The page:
Figure 10: SFEs for void dwarf (blue) and stellar mass-matched wall dwarf (gold) galaxies in the ALFALFA Dwarf sample as a function of local density. We find that void galaxies are on average more isolated than wall galaxies. Redshift space distributions show that H i selected galaxies in ALFALFA rarely appear in clusters, as seen in figure 5 of Moorman et al. (2014).

Measured on both time scales, the SFE distribution of void dwarf galaxies appears broader than that of wall dwarf galaxies. The broadened distribution towards lower SFEs could be indicative of marginally lower SFEs in void dwarf galaxies. Furthermore, we see that the SFE distributions for void and wall galaxies both shift towards lower SFEs on shorter timescales, but we find no evidence of a stronger shift in either the void or wall samples. Perhaps this means the void environment does provide a sheltered life for dwarf galaxies, allowing them to retain their H i gas allowing for fueling over longer periods.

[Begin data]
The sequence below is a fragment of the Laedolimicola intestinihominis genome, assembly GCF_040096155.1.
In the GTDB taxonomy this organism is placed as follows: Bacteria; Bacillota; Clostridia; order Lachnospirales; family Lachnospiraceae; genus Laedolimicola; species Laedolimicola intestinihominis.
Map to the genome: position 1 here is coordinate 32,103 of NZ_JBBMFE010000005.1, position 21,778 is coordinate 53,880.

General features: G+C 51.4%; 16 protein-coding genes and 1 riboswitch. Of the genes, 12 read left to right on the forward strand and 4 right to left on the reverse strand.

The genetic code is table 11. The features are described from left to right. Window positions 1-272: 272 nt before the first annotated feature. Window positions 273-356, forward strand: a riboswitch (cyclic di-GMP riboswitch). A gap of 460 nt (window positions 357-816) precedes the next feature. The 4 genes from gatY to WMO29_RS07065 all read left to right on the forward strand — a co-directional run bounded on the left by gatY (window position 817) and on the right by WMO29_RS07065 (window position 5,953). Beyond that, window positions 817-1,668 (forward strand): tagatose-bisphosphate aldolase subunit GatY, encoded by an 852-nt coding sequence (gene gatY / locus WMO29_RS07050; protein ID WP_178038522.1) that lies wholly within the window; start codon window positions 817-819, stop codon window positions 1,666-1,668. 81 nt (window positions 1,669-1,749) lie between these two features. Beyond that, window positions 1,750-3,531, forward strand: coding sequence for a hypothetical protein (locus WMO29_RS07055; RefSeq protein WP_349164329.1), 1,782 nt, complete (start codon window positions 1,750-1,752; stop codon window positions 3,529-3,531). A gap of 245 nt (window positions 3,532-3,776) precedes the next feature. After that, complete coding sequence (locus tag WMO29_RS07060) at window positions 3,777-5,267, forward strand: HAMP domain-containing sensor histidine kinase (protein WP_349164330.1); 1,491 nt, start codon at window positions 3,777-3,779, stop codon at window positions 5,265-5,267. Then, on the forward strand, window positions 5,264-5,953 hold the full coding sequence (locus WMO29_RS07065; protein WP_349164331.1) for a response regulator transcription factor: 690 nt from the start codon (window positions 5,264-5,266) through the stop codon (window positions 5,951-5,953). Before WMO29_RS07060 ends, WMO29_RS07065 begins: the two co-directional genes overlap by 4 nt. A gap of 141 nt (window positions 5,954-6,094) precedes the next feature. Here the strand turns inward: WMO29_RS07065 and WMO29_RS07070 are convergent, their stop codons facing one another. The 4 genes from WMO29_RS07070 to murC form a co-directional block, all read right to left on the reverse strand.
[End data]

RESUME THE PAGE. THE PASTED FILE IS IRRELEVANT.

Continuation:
7 Comparison to Previous Results

Our results are consistent with previous studies regarding the variation of galaxy SSFRs with large-scale environment that indicate that galaxies in underdense environments have higher SSFRs than those in denser regions. Rojas et al. (2005) measure the SSFR of galaxies from an earlier data release of the SDSS and find that at fixed luminosity, void galaxies have higher SSFRs than wall galaxies. They also find that SFRs are very similar or slightly lower for void galaxies than wall galaxies, but this is expected, because void galaxies are generally less massive and SFRs are correlated with galaxy mass. Similarly, using a sample of faint galaxies from the 2dFGRS, von Benda-Beckmann & Müller (2008) find stronger star formation suppression in the field than in voids via the color-SSFR relation. That is, they find that galaxy colors are redder in denser regions than in voids. Because SSFR and color are strongly correlated, these authors make the claim that SSFRs must be lower in denser regions.